LONDON, England – The International Air Transport Association (IATA) called on the British government to improve its global competitiveness in air transport by taking a global approach to aviation and climate change, reducing taxes, changing the economic regulatory structure for airports, and developing a proper strategy to safeguard the economic benefits of aviation.
“The UK has a great tradition of leadership in aviation. But any industry can only take so many knocks before the damage is permanent. I respect the UK for its historic role but to write a successful next chapter, we must say ’basta.’ The government’s policy pillars of excessive taxes, inefficient airport regulation and limiting growth will destroy the UK’s proud aviation legacy,” said Giovanni Bisignani, IATA’s Director General and CEO in a speech to the Aviation Club in London.
Bisignani noted that aviation supports about 1.5 million UK jobs along with $76 billion in economic activity. “Aviation provides critical global connectivity to this island nation. It is a great mystery to me why the government seems so intent on destroying its competitiveness with a policy agenda stuck in the past,” said Bisignani. To support aviation’s economic benefits, he called for urgent policy action in the following areas:
Cost: The World Economic Forum’s Travel and Tourism Competitiveness report ranks the UK last out of 133 countries for cost competitiveness, 129th on fuel prices, and 121st on ticket taxes and airport charges. Bisignani took aim at the UK’s “phantom regulator” as one of the causes of weak cost competitiveness. “Recent decisions have got it all wrong. While the global airline industry was cutting costs and improving efficiencies to survive, the regulator allowed BAA a 50% increase for Heathrow charges. He was even more generous for 2008-2013, with an 86% increase. The economic regulatory model for airports is broken and must be urgently fixed,” said Bisignani.
Capacity: “With the decision to abandon plans for a third runway, London Heathrow is becoming a secondary hub,” said Bisignani. Heathrow has two runways limiting its growth compared to other major European hubs with greater runway capacity—Amsterdam has five runways while Paris, Madrid and soon Frankfurt will have four. Commenting on the ability of high-speed rail to take up the slack, Bisignani said, “If building 2,000 meters of runway takes decades, building or upgrading 650 km of rail will take several lifetimes. And it will probably take more money than the Chancellor of the Exchequer could write a check for.” Noting that the government came to power with many policy decisions in hand, he hoped that “with experience, the policies would become more realistic.”
Selling the government’s share in UK NATS: Bisignani, who sits on the Board of UK NATS, urged the government to consider carefully the sale of its shares in UK NATS. “The corporatized NATS, with industry and government working together as shareholders, has delivered many benefits. It is more efficient, and more focused on its customers, than when it was a government-run monopoly. Efficient air traffic management contributes to the success of business connectivity. Any change to the structure of NATS must be carefully considered. A golden share or keeping some of the shares for the government is an option, and any change must include an effective regulatory structure that drives further efficiencies,” said Bisignani.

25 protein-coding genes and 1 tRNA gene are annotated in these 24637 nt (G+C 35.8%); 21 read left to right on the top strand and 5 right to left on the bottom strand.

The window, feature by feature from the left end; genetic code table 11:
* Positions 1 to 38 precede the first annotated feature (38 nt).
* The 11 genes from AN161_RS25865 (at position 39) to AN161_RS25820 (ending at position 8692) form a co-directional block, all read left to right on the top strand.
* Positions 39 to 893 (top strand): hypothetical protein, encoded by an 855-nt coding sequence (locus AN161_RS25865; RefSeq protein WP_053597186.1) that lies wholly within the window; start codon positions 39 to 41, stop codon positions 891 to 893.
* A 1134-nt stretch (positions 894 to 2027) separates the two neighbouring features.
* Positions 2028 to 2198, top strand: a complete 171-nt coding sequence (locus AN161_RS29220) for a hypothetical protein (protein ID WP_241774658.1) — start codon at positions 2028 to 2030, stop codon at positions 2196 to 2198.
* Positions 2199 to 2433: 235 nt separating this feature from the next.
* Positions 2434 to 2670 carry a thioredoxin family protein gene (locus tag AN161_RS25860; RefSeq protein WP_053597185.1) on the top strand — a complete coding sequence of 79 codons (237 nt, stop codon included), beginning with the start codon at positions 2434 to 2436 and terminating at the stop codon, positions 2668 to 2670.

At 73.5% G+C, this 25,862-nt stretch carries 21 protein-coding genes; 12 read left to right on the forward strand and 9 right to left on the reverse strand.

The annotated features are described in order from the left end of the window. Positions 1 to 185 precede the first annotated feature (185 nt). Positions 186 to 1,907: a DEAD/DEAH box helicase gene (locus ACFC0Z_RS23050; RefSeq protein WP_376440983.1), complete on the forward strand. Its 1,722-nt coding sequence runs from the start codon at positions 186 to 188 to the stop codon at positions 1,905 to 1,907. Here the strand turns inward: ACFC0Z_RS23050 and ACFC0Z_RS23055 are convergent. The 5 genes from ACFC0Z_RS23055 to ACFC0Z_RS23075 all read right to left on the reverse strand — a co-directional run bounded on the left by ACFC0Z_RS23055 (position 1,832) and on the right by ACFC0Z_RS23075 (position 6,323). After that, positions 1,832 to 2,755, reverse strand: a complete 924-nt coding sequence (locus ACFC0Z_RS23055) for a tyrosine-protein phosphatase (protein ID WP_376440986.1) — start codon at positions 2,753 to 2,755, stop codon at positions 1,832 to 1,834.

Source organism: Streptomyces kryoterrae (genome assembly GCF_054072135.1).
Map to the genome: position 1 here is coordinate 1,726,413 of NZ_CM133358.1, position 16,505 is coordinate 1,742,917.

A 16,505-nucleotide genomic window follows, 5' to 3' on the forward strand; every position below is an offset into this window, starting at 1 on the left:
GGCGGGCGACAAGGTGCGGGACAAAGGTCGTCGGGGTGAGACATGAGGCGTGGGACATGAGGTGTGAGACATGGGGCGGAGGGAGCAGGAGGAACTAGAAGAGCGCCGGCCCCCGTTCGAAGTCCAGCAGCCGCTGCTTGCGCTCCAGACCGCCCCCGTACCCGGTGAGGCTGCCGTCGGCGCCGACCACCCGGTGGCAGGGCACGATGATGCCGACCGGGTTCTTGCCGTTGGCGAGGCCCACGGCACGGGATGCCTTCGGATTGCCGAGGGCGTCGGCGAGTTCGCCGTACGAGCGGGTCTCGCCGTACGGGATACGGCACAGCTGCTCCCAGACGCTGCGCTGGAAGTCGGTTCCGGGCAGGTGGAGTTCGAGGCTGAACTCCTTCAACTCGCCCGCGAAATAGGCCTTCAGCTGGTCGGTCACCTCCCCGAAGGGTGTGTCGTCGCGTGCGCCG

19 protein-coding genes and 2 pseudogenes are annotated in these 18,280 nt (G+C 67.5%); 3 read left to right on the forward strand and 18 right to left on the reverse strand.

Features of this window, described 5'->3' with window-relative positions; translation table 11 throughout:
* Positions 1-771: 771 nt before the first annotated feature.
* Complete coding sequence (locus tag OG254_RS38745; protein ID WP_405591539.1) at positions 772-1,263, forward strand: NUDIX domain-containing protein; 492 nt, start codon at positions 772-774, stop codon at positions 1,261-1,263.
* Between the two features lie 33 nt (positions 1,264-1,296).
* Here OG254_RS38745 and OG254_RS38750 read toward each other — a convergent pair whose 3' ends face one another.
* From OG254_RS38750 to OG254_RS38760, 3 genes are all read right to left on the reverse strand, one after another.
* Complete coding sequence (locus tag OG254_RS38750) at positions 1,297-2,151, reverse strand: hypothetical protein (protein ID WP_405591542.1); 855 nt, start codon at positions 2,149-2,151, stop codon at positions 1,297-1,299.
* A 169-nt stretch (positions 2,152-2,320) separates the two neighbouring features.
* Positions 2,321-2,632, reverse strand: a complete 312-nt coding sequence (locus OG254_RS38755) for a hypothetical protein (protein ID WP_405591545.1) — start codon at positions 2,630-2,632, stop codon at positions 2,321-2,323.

Winter weather: Bisignani called for better preparedness for severe weather in the wake of major airport shutdowns in December. “The inconvenience to passengers and the paralysis of the UK economy for many days is unacceptable from any perspective. Shoveling snow is not the airline’s responsibility. The financial losses they suffered must be compensated, and we must approach next winter with a better plan,” said Bisignani.
Climate change: Bisignani criticized the UK government for taking an isolated and punitive policy approach to managing aviation’s emissions, particularly with the Air Passenger Duty now standing as a GBP2.7 billion burden on the industry. “That is enough to offset all of UK emissions—not once, but four times. To borrow a UK phrase ‘this is potty’. Environment policy should not be designed around paying the bills for the government’s failure to effectively regulate the financial sector,” said Bisignani. He called for an immediate end to the unjustified burden of Air Passenger Duty and for the UK and Europe to cooperate on a global framework for economic measures coordinated through ICAO. Bisignani also called on the government to support the commercialization of biofuels, with the potential to reduce aviation’s carbon footprint by up to 80% and to stimulate the economy at the same time. “Aviation is united and committed to improving fuel efficiency by 1.5% per year to 2020, capping net emissions from 2020 through carbon-neutral growth, and cutting net emissions in half by 2050, compared to 2005 levels,” said Bisignani.
Bisignani’s calls for renewed competitiveness came as the air transport industry starts what is expected to be a second consecutive year of profitability, albeit weak, following major losses over the last decade. Following a $15.1 billion profit in 2010, IATA is predicting that global profits will shrink to $9.1 billion in 2011. “For an industry that generates nearly $600 billion in revenues the margins are pathetic. The 2.7% margin that airlines earned last year does not even cover the cost of capital which is around 7-8%. And the margin will shrink to 1.5% this year,” said Bisignani.